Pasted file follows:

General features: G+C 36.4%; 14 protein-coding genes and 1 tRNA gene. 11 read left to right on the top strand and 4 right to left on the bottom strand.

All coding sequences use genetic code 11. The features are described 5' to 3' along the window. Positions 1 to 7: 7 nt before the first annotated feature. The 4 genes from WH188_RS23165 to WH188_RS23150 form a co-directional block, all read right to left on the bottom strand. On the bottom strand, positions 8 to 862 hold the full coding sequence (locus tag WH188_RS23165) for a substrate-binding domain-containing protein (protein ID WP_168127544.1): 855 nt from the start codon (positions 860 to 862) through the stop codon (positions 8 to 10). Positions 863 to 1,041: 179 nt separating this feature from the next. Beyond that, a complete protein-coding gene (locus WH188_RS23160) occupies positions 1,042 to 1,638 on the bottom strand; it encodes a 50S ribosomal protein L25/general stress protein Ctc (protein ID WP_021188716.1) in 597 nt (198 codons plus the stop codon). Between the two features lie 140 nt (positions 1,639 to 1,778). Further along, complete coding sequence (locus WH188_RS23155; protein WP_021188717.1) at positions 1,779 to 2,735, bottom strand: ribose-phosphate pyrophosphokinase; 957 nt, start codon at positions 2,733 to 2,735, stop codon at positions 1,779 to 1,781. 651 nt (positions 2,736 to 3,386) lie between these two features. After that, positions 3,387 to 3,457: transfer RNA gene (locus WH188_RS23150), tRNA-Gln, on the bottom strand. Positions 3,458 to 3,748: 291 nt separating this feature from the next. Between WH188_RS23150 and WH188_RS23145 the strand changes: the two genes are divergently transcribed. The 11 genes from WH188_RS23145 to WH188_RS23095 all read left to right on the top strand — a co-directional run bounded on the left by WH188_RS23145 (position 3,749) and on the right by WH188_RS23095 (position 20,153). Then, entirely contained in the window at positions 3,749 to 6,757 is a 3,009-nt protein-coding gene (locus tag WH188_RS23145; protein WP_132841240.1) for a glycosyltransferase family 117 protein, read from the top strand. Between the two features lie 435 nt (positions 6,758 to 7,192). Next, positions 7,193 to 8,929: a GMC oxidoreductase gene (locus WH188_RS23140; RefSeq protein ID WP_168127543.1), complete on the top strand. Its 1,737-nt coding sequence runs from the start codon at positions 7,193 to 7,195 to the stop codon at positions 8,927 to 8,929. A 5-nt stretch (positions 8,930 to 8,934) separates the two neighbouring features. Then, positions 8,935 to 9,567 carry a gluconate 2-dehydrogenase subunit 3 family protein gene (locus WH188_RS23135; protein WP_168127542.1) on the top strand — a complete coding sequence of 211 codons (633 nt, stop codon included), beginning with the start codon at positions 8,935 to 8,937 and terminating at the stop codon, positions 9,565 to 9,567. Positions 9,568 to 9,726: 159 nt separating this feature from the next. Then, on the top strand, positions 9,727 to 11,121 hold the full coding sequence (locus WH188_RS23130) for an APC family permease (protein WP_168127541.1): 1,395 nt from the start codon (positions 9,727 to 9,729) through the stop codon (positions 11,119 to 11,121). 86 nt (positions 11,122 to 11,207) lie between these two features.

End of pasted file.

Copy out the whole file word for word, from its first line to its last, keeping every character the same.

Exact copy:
General features: G+C 36.4%; 14 protein-coding genes and 1 tRNA gene. 11 read left to right on the top strand and 4 right to left on the bottom strand.

All coding sequences use genetic code 11. The features are described 5' to 3' along the window. Positions 1 to 7: 7 nt before the first annotated feature. The 4 genes from WH188_RS23165 to WH188_RS23150 form a co-directional block, all read right to left on the bottom strand. On the bottom strand, positions 8 to 862 hold the full coding sequence (locus tag WH188_RS23165) for a substrate-binding domain-containing protein (protein ID WP_168127544.1): 855 nt from the start codon (positions 860 to 862) through the stop codon (positions 8 to 10). Positions 863 to 1,041: 179 nt separating this feature from the next. Beyond that, a complete protein-coding gene (locus WH188_RS23160) occupies positions 1,042 to 1,638 on the bottom strand; it encodes a 50S ribosomal protein L25/general stress protein Ctc (protein ID WP_021188716.1) in 597 nt (198 codons plus the stop codon). Between the two features lie 140 nt (positions 1,639 to 1,778). Further along, complete coding sequence (locus WH188_RS23155; protein WP_021188717.1) at positions 1,779 to 2,735, bottom strand: ribose-phosphate pyrophosphokinase; 957 nt, start codon at positions 2,733 to 2,735, stop codon at positions 1,779 to 1,781. 651 nt (positions 2,736 to 3,386) lie between these two features. After that, positions 3,387 to 3,457: transfer RNA gene (locus WH188_RS23150), tRNA-Gln, on the bottom strand. Positions 3,458 to 3,748: 291 nt separating this feature from the next. Between WH188_RS23150 and WH188_RS23145 the strand changes: the two genes are divergently transcribed. The 11 genes from WH188_RS23145 to WH188_RS23095 all read left to right on the top strand — a co-directional run bounded on the left by WH188_RS23145 (position 3,749) and on the right by WH188_RS23095 (position 20,153). Then, entirely contained in the window at positions 3,749 to 6,757 is a 3,009-nt protein-coding gene (locus tag WH188_RS23145; protein WP_132841240.1) for a glycosyltransferase family 117 protein, read from the top strand. Between the two features lie 435 nt (positions 6,758 to 7,192). Next, positions 7,193 to 8,929: a GMC oxidoreductase gene (locus WH188_RS23140; RefSeq protein ID WP_168127543.1), complete on the top strand. Its 1,737-nt coding sequence runs from the start codon at positions 7,193 to 7,195 to the stop codon at positions 8,927 to 8,929. A 5-nt stretch (positions 8,930 to 8,934) separates the two neighbouring features. Then, positions 8,935 to 9,567 carry a gluconate 2-dehydrogenase subunit 3 family protein gene (locus WH188_RS23135; protein WP_168127542.1) on the top strand — a complete coding sequence of 211 codons (633 nt, stop codon included), beginning with the start codon at positions 8,935 to 8,937 and terminating at the stop codon, positions 9,565 to 9,567. Positions 9,568 to 9,726: 159 nt separating this feature from the next. Then, on the top strand, positions 9,727 to 11,121 hold the full coding sequence (locus WH188_RS23130) for an APC family permease (protein WP_168127541.1): 1,395 nt from the start codon (positions 9,727 to 9,729) through the stop codon (positions 11,119 to 11,121). 86 nt (positions 11,122 to 11,207) lie between these two features.